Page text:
Suffice to say that Harrison is not Harrison, but a man who had been condemned to death back in the 1990s for leading a group of genetically-superior people in an attempt to take over the world. He and his people were banished to outer space inside a ship where they were frozen in cryogenic slumber. “Harrison's” ship had been recently discovered floating in space, and among all the frozen inhabitants, he alone was thawed out. Using his superior intellect and strength, “Harrison”gets back to his old, evil ways, hence the recent Starfleet attacks. If you haven't figured out who “Harrison” is from all these loud hints, you are not a Trekkie, so just sit back and enjoy the film. If you have figured it out, sorry for the spoiler (even though you were properly warned).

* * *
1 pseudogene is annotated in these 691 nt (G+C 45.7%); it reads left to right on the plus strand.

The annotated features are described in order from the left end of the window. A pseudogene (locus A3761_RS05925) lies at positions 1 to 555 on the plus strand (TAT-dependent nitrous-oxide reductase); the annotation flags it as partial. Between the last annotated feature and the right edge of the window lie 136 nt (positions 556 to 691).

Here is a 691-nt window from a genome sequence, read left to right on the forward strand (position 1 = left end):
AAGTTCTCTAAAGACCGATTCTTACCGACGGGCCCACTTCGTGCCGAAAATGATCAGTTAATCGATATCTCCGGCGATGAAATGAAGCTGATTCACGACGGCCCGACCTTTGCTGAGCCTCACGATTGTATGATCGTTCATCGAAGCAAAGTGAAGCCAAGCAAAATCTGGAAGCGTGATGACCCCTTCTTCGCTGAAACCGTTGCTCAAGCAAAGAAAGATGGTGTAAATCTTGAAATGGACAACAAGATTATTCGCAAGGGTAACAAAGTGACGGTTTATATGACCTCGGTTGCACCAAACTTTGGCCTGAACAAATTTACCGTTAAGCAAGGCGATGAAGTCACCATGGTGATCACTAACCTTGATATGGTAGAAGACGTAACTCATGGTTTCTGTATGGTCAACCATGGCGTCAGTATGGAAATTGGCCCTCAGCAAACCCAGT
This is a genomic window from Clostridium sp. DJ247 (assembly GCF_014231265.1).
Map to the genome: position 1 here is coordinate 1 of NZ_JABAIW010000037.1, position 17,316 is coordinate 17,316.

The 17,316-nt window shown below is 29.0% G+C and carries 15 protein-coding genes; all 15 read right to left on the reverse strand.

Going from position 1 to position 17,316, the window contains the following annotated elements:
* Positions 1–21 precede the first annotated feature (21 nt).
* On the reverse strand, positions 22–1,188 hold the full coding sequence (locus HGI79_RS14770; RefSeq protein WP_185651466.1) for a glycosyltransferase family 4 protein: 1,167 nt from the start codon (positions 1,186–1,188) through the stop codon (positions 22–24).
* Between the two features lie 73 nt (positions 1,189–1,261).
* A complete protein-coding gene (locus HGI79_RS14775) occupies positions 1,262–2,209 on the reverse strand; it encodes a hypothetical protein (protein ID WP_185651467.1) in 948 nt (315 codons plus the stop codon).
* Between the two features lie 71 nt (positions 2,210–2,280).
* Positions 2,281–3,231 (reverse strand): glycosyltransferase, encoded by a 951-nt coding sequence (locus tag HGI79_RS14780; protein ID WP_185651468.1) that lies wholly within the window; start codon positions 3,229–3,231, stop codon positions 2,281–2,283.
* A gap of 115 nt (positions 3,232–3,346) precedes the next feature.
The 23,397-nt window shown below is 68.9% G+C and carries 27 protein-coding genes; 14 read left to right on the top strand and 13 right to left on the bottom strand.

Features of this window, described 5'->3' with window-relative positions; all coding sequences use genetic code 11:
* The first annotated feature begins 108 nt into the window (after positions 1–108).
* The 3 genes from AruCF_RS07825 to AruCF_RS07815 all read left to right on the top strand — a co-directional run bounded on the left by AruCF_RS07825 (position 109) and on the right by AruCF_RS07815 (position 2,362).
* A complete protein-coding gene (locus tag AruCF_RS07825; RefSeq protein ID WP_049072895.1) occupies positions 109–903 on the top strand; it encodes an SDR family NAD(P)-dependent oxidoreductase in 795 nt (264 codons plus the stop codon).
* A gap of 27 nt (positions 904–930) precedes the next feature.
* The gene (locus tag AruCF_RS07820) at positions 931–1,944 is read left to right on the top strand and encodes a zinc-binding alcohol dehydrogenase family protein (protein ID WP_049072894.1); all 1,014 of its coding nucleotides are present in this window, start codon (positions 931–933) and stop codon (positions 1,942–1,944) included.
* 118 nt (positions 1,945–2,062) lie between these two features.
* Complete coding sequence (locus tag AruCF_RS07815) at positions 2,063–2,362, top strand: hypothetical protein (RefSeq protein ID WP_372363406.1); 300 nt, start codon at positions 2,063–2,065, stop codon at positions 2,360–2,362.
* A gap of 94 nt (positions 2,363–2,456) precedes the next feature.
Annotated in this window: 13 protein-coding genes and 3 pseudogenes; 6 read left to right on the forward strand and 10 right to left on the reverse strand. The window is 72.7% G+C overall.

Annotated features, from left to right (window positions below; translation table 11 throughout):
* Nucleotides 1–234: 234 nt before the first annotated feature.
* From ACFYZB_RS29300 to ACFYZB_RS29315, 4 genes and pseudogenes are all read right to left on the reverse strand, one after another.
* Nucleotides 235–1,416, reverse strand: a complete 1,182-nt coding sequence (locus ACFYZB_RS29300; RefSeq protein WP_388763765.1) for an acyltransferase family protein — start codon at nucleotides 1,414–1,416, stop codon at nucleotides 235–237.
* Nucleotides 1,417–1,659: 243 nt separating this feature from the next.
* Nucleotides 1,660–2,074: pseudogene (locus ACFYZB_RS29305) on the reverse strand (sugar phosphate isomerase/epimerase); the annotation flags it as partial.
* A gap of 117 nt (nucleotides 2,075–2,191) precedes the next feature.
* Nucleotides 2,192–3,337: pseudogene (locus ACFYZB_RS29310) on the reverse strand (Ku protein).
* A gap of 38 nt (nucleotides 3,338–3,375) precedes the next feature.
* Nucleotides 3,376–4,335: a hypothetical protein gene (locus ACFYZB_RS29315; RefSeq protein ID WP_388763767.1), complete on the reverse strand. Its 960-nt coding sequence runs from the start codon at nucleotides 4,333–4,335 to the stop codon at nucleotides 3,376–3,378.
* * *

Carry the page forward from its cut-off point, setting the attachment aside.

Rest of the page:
So, Harrison in Khan. There, I said it. Yep, the same Khan from the “Space Seed” (Episode 22 in the first season of the original TV series) and the inspiration for what many Trekkies consider the best Star Trek movie ever (1982's Star Tek II – The Wrath of Khan).
Back to the story.
By taking a landing party to the Klingon planet, Kirk disobeyed Admiral Marcus' orders (remember, he wanted Kirk fire the torpedoes, not capture Khan). Well, guess who shows up in a newfangled star destroyer, ready to blow the Enterprise to Smithereens unless Kirk turns Khan over to him? Without spoiling too much, suffice to say it's someone important who wanted to use Khan to provoke a war with the Klingons and therefore use his new weapons of mass destruction.